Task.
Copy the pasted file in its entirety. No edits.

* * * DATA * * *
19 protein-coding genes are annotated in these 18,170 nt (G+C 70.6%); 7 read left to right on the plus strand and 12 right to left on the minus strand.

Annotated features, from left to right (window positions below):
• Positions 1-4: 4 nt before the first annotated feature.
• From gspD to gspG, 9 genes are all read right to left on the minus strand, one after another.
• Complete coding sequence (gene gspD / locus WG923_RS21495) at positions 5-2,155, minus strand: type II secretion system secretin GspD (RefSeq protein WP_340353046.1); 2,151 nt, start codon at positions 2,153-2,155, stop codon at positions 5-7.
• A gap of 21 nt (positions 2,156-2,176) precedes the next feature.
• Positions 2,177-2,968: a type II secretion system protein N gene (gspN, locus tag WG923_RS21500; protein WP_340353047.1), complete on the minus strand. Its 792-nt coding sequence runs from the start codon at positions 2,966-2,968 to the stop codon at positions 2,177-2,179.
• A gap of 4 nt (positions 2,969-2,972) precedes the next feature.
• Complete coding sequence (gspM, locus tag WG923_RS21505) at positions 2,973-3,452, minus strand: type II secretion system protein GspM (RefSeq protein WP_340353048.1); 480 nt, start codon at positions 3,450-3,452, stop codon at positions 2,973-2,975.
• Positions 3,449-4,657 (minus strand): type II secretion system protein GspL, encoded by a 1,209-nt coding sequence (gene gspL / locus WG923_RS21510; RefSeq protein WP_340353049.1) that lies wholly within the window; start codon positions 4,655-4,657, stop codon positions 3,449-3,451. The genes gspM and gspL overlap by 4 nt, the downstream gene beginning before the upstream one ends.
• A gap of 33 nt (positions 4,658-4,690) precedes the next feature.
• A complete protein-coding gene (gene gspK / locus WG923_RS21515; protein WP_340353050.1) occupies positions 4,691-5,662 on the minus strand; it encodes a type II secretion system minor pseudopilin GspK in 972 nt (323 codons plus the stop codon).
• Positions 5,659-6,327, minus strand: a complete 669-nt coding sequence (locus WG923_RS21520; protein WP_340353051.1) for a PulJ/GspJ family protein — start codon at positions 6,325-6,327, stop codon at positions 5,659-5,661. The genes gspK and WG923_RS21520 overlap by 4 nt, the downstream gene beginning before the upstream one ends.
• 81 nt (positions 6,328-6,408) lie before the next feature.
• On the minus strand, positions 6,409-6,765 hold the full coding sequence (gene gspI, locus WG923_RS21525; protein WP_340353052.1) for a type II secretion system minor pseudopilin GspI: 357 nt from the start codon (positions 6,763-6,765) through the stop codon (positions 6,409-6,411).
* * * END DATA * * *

19 protein-coding genes are annotated in these 18,170 nt (G+C 70.6%); 7 read left to right on the plus strand and 12 right to left on the minus strand.

Annotated features, from left to right (window positions below):
• Positions 1-4: 4 nt before the first annotated feature.
• From gspD to gspG, 9 genes are all read right to left on the minus strand, one after another.
• Complete coding sequence (gene gspD / locus WG923_RS21495) at positions 5-2,155, minus strand: type II secretion system secretin GspD (RefSeq protein WP_340353046.1); 2,151 nt, start codon at positions 2,153-2,155, stop codon at positions 5-7.
• A gap of 21 nt (positions 2,156-2,176) precedes the next feature.
• Positions 2,177-2,968: a type II secretion system protein N gene (gspN, locus tag WG923_RS21500; protein WP_340353047.1), complete on the minus strand. Its 792-nt coding sequence runs from the start codon at positions 2,966-2,968 to the stop codon at positions 2,177-2,179.
• A gap of 4 nt (positions 2,969-2,972) precedes the next feature.
• Complete coding sequence (gspM, locus tag WG923_RS21505) at positions 2,973-3,452, minus strand: type II secretion system protein GspM (RefSeq protein WP_340353048.1); 480 nt, start codon at positions 3,450-3,452, stop codon at positions 2,973-2,975.
• Positions 3,449-4,657 (minus strand): type II secretion system protein GspL, encoded by a 1,209-nt coding sequence (gene gspL / locus WG923_RS21510; RefSeq protein WP_340353049.1) that lies wholly within the window; start codon positions 4,655-4,657, stop codon positions 3,449-3,451. The genes gspM and gspL overlap by 4 nt, the downstream gene beginning before the upstream one ends.
• A gap of 33 nt (positions 4,658-4,690) precedes the next feature.
• A complete protein-coding gene (gene gspK / locus WG923_RS21515; protein WP_340353050.1) occupies positions 4,691-5,662 on the minus strand; it encodes a type II secretion system minor pseudopilin GspK in 972 nt (323 codons plus the stop codon).
• Positions 5,659-6,327, minus strand: a complete 669-nt coding sequence (locus WG923_RS21520; protein WP_340353051.1) for a PulJ/GspJ family protein — start codon at positions 6,325-6,327, stop codon at positions 5,659-5,661. The genes gspK and WG923_RS21520 overlap by 4 nt, the downstream gene beginning before the upstream one ends.
• 81 nt (positions 6,328-6,408) lie before the next feature.
• On the minus strand, positions 6,409-6,765 hold the full coding sequence (gene gspI, locus WG923_RS21525; protein WP_340353052.1) for a type II secretion system minor pseudopilin GspI: 357 nt from the start codon (positions 6,763-6,765) through the stop codon (positions 6,409-6,411).